here are the books for the 19th November meetup. And remember, you don't have to read both books!
Enjoy, and see you on the 19th of November!
Note: If these books are difficult to find in bookshops, try online (e.g.: Amazon.co.uk, kennys.ie, easons.com to name a few)
Also, you can check out the current book list online via the 'Files' section from 'More' on the menubar.
1. The Possibility of an Island - Michel Houllebecq
2. Crime and Punishment - F. M. Dostoevsky
1. The Possibility of an Island - Michel Houllebecq (Anon, May'12)
There are three main characters, Daniel, and two of his clones.
Daniel is a successful comedian who can't seem to enjoy life despite his wealth. He gets bored with his hedonist lifestyle, but can't escape from it either. In the meanwhile he is disgruntled with the state of current society, and philosophizes about the nature of sex and love.
His two clones live an uneventful life as hermits, in a post-apocalyptic future. They live in a time where the human species is on its last legs (alternatively, on its first legs: hunter-gatherer tribes), destroyed by climate change and nuclear war. The two clones are confronted with the life of the first Daniel and have different views about their predecessor. Scattered around are the remnants of tourist resorts, cities and consumer items and some natural humans living in small tribes without any knowledge of the past, or of civilization.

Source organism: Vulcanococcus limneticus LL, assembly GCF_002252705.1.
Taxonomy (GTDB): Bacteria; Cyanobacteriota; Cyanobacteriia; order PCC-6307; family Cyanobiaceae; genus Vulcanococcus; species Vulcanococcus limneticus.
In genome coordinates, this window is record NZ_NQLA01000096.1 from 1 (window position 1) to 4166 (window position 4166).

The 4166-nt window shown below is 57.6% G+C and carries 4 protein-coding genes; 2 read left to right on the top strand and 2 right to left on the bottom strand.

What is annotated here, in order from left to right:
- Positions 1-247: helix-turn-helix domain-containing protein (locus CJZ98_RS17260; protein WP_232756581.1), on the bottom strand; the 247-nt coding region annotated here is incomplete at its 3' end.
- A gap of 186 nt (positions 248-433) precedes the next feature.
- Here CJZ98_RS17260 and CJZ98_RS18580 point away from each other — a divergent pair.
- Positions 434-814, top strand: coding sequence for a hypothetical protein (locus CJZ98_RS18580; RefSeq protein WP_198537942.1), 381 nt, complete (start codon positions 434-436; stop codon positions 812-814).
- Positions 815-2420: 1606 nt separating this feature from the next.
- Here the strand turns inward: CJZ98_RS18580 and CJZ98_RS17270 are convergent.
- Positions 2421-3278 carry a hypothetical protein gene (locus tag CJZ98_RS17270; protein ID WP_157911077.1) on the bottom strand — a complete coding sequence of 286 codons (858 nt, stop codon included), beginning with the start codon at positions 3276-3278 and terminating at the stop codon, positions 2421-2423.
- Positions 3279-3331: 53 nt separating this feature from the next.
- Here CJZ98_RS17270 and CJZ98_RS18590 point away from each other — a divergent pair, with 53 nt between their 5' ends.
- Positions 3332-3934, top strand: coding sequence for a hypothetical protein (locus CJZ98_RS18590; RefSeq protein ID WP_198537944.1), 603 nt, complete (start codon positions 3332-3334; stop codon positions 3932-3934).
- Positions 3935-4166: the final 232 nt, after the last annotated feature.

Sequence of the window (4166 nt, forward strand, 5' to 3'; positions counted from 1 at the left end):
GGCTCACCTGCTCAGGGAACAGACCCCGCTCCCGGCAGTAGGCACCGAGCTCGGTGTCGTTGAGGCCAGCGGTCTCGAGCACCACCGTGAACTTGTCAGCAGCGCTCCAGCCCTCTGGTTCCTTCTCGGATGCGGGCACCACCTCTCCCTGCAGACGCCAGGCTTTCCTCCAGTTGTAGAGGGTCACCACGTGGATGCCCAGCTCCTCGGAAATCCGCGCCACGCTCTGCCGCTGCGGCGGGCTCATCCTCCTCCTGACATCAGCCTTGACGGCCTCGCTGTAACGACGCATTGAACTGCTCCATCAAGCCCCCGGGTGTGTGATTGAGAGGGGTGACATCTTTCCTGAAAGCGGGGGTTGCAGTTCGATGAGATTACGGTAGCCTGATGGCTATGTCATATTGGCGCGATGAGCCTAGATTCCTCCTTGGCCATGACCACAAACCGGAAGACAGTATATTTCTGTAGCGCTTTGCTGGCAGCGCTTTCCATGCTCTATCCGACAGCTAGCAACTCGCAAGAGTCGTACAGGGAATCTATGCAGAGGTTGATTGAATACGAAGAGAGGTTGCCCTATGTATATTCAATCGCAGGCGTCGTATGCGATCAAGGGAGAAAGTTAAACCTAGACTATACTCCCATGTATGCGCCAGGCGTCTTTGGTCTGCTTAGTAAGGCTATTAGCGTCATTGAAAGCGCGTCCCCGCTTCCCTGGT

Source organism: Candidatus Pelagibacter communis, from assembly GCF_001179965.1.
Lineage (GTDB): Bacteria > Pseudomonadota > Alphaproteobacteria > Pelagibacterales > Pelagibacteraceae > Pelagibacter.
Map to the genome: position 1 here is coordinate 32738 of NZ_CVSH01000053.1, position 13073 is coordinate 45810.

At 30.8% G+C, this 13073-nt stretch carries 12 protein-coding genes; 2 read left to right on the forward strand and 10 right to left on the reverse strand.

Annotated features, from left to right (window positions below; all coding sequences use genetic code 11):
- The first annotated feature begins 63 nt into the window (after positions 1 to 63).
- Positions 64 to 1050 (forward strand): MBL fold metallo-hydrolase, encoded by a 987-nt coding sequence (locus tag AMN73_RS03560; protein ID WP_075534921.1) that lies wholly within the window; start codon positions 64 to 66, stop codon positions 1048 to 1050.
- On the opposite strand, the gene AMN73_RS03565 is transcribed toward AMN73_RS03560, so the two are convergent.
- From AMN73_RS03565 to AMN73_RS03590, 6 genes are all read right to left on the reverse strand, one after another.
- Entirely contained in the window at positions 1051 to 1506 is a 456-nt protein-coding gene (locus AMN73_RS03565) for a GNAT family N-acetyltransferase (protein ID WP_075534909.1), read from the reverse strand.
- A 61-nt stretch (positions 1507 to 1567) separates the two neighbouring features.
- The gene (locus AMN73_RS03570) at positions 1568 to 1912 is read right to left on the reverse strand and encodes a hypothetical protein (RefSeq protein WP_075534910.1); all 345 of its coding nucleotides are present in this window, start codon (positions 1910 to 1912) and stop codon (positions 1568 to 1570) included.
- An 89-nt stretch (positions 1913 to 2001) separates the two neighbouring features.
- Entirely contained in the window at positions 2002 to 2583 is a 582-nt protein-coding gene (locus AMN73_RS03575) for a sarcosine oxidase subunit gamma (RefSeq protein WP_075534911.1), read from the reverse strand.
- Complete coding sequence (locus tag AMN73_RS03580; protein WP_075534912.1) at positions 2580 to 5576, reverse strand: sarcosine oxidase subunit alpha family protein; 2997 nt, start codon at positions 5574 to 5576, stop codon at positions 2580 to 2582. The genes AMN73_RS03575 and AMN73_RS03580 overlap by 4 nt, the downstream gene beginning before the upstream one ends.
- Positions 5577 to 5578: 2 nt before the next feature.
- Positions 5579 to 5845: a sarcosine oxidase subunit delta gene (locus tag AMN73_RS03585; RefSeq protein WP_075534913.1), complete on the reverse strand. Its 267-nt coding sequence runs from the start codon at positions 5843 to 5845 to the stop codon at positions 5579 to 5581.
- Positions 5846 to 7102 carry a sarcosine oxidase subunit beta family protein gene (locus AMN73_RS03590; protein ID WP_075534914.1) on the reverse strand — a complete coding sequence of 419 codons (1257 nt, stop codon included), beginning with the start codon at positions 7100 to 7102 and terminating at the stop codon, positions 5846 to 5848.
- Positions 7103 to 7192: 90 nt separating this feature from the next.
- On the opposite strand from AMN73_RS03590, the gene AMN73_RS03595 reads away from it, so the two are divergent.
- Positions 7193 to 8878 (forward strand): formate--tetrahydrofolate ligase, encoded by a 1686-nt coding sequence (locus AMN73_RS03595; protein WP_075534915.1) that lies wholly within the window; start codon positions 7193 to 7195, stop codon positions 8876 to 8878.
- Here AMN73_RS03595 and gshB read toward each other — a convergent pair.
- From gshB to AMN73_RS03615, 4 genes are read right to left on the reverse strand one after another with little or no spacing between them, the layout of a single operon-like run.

2. Crime and Punishment - F. M. Dostoevsky (Aleona, June '13)
Crime and Punishment is one of the greatest and most readable novels ever written. From the beginning we are locked into the frenzied consciousness of Raskolnikov who, against his better instincts, is inexorably drawn to commit a brutal double murder.
From that moment on, we share his conflicting feelings of self-loathing and pride, of contempt for and need of others, and of terrible despair and hope of redemption: and, in a remarkable transformation of the detective novel, we follow his agonised efforts to probe and confront both his own motives for, and the consequences of, his crime.
The result is a tragic novel built out of a series of supremely dramatic scenes that illuminate the eternal conflicts at the heart of human existence: most especially our desire for self-expression and self-fulfilment, as against the constraints of morality and human laws; and our agonised awareness of the world's harsh injustices and of our own mortality, as against the mysteries of divine justice and immortality.